Saturday, January 19, 2013


The issue in Loving v. Internal Revenue Service, 12- cv-00385, U.S. District Court, District of Columbia, the case which put a temporary end to the IRS return preparer regulation regime, appears to be one of preparation vs practice.  The IRS can regulate “practice” before the IRS, but preparing a tax return is NOT practice before the IRS.

A news item from Bloomberg explained -

The licensing rules are invalid because the IRS stretched a law allowing it to regulate people who ‘advise and assist persons in presenting their cases’ before the agency to cover tax preparers, U.S. District Judge James Boasberg in Washington wrote in a decision yesterday.”

The Judge observed that, “Filing a tax return would never, in normal usage, be described as ‘presenting a case’.”

I do agree that there is a big difference between “practicing before the IRS” and “preparing a tax return” - and that “preparing a tax return” is NOT “practicing before the IRS”.  I had discussed this argument here in the past in relation to the exemption from CPE and testing for CPAs and attorneys.  The question is whether the IRS has the authority to regulate preparing a tax return.

The regulation of preparers began as a perceived need by the IRS for a central registry to identify all tax return preparers.  In the past, many, but not all, preparers had applied for a PTIN to use as an alternative to entering their Social Security number on tax returns they prepared.  I was one of these preparers.  Some preparers had an IRS “CAF” number, which was related to filing a Form 2848 (Power of Attorney and Declaration of Representative) or Form 8821 (Tax Information Authorization).  The CAF number represented a file that contains information regarding the type of authorization that taxpayers have given representatives.  I also had a CAF number.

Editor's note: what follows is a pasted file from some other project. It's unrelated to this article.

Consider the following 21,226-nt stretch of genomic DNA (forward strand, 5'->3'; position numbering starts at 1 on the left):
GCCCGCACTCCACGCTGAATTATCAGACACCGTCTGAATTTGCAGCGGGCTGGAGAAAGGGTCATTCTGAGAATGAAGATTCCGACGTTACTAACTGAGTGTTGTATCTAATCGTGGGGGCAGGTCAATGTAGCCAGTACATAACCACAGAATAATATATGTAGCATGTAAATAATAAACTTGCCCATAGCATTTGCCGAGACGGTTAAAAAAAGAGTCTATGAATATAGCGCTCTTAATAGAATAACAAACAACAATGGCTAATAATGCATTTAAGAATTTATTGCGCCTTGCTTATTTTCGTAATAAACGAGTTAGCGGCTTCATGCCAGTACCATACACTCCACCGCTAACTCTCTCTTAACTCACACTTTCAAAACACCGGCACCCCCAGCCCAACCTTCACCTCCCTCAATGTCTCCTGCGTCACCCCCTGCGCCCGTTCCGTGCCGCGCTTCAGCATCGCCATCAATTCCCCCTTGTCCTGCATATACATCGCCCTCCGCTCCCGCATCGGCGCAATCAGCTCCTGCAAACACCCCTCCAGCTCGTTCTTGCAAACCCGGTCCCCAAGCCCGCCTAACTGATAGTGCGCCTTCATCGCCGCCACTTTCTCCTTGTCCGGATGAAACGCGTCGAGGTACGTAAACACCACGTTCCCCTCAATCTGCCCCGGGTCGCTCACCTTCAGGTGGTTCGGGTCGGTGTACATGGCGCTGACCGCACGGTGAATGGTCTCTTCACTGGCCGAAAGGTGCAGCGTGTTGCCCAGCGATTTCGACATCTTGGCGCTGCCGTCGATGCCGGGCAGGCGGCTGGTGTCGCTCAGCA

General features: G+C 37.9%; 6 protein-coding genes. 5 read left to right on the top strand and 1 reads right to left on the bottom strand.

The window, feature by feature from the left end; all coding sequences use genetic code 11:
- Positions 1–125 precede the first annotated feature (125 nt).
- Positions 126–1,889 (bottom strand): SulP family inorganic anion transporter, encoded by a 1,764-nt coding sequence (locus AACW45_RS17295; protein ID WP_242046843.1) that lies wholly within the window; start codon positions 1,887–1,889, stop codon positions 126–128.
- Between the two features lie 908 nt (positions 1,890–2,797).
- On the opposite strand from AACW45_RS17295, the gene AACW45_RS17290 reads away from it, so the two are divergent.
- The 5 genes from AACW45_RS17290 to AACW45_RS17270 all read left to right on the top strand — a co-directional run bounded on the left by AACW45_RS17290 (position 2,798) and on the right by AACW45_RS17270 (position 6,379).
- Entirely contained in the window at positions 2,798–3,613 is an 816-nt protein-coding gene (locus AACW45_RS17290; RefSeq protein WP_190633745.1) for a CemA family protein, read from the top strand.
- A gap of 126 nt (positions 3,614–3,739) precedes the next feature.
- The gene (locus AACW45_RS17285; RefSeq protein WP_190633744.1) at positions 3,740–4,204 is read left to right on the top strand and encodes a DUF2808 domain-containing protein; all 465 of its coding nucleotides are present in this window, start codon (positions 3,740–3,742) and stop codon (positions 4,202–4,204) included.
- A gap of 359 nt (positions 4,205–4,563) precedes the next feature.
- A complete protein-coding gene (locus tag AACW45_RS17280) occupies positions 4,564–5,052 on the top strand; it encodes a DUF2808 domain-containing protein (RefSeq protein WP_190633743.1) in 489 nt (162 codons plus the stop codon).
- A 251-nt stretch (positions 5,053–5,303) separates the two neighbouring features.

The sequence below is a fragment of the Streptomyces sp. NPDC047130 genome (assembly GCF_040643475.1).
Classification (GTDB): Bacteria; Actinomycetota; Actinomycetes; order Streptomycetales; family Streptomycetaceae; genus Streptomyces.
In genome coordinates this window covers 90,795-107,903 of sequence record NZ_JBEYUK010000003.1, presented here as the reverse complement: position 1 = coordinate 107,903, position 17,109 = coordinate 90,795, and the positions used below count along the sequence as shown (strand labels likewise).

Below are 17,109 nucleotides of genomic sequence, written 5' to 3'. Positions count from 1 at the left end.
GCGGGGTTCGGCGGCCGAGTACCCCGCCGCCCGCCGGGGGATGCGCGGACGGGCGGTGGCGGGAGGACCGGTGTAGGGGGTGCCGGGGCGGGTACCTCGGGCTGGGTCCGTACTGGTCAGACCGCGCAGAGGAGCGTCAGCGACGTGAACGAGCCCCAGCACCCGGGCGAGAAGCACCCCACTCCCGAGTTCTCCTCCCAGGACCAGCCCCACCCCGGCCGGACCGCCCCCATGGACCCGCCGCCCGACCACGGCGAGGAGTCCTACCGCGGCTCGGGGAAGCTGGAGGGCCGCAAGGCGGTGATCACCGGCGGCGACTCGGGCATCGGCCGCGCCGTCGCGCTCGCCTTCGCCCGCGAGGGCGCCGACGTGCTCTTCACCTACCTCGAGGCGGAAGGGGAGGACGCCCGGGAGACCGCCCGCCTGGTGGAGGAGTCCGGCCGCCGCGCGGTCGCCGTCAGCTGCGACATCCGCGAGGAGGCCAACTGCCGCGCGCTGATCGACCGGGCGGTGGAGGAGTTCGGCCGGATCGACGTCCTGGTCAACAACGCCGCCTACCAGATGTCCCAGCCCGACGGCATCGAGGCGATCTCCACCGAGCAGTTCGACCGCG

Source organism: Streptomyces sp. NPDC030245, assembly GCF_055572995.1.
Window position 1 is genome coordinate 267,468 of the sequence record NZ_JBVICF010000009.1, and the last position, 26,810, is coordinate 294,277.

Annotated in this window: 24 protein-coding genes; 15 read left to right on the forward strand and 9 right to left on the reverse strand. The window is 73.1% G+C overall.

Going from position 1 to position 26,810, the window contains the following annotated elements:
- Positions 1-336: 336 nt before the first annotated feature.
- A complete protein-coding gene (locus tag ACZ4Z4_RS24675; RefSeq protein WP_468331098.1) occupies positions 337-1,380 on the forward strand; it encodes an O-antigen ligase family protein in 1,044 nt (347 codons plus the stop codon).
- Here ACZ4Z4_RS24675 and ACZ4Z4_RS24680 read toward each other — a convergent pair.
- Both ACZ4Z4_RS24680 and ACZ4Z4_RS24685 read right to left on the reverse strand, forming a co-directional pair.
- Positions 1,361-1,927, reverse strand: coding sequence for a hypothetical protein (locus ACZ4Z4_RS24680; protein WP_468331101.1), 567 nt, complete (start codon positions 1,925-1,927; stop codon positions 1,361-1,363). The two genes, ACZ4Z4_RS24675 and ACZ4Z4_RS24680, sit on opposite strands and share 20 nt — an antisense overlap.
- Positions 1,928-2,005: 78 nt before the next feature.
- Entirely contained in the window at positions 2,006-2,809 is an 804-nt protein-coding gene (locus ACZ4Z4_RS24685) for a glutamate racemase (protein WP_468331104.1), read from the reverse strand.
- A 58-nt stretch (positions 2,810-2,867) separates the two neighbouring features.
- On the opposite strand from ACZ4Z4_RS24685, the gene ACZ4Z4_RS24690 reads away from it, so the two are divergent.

The desire for regulation was further encouraged by a Government Accountability Office (GAO) undercover study which resulted in a report to Congress titled “Paid Return Preparers: In a Limited Study, Chain Preparers Made Serious Errors”.  The GAO sent undercover agents with two different tax scenarios to a total of 19 offices of 5 “fast-food” commercial tax chains, including H+R Block, in a metropolitan area. In only 2 instances was the correct refund calculated, but all 19 returns contained errors.

At the time someone within the IRS system, perhaps a member of its “civilian” advisory board, pointed out that a barber needs a license, but a tax preparer does not.

I do not question the IRS need to “register” all tax return preparers.  The issuance of a PTIN, with or without an annual registration fee, accomplishes this without causing any real problem or inconvenience.  Background checks and fingerprinting may be going a bit too far (thankfully the fingerprint requirement has been tabled), but requiring that preparers remain current in their own tax filings (but not payments) may be appropriate.  I do not think the IRS needs Congressional authority to “register” tax preparers.